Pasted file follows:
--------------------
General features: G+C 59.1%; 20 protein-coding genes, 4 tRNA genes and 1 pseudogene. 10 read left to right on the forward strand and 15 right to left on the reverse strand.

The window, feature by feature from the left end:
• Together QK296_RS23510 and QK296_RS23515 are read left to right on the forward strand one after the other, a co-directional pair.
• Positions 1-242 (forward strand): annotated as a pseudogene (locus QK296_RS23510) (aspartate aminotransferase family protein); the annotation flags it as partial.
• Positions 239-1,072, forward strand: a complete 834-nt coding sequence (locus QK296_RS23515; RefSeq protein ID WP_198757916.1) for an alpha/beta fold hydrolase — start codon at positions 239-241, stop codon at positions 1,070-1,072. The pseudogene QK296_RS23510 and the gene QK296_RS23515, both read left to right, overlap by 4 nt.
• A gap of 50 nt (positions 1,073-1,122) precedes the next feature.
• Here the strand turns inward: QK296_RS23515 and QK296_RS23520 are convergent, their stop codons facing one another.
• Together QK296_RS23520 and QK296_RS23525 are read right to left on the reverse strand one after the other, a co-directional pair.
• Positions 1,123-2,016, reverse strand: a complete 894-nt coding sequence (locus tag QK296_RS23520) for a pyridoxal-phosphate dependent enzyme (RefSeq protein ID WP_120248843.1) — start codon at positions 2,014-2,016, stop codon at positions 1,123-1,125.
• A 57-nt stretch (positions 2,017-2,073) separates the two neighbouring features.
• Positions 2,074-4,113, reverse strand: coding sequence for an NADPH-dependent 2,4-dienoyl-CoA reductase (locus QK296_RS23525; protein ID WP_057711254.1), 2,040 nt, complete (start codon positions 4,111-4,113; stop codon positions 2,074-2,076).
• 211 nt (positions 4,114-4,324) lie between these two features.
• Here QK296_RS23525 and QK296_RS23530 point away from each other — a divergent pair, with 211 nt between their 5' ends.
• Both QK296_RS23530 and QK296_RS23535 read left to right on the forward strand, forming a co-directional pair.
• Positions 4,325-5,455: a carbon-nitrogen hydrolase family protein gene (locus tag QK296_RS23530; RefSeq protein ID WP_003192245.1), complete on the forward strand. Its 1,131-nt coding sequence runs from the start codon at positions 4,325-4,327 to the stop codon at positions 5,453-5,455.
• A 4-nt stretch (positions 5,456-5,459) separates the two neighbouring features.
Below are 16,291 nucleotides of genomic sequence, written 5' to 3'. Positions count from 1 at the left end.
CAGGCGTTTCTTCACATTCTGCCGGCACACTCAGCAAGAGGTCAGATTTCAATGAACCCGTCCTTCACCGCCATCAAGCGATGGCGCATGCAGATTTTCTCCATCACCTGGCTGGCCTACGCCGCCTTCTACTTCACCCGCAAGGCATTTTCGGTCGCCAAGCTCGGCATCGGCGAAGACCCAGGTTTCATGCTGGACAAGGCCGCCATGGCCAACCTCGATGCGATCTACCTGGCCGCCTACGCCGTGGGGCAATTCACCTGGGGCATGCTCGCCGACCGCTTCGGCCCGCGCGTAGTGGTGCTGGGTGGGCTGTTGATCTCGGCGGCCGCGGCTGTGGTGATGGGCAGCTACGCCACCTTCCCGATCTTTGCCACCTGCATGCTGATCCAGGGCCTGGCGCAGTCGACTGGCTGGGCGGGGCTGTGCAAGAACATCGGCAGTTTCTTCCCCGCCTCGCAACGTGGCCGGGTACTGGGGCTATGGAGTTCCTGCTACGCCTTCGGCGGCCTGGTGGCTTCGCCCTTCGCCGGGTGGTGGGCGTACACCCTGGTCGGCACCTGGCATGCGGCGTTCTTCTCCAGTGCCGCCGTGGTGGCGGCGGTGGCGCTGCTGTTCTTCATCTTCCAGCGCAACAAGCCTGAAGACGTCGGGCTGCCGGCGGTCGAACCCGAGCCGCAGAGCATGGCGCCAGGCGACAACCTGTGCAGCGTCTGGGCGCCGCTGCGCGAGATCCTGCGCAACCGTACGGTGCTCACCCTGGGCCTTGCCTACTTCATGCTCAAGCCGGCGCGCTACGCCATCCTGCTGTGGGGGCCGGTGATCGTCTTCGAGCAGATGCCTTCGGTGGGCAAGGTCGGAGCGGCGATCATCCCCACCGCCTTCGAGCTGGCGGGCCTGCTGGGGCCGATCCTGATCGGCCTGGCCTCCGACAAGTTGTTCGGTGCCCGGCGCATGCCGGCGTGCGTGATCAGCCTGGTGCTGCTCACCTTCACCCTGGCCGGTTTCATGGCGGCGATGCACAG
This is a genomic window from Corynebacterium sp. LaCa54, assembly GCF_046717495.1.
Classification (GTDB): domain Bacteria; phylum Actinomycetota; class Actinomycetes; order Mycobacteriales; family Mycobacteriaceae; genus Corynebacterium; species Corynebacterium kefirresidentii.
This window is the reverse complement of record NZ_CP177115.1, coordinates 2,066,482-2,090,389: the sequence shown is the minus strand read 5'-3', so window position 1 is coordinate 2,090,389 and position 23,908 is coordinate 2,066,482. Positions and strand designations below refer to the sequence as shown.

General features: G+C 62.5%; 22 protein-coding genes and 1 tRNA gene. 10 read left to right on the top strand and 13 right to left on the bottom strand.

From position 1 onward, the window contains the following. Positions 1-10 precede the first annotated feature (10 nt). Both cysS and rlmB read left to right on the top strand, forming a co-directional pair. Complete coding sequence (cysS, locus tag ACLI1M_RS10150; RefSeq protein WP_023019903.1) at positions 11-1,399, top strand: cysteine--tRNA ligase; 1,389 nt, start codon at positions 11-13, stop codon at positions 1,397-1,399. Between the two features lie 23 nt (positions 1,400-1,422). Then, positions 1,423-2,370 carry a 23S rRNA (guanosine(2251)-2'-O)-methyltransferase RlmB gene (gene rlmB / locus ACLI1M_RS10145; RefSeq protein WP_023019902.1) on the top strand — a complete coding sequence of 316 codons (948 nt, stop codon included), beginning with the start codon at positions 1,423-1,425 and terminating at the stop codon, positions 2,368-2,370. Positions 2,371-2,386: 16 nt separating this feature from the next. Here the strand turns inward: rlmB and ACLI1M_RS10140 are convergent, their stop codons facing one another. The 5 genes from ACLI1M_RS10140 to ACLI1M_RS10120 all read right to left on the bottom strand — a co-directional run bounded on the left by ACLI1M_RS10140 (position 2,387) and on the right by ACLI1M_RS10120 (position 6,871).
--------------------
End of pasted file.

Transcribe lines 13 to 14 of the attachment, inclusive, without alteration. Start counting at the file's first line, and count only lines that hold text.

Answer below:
• Here QK296_RS23525 and QK296_RS23530 point away from each other — a divergent pair, with 211 nt between their 5' ends.
• Both QK296_RS23530 and QK296_RS23535 read left to right on the forward strand, forming a co-directional pair.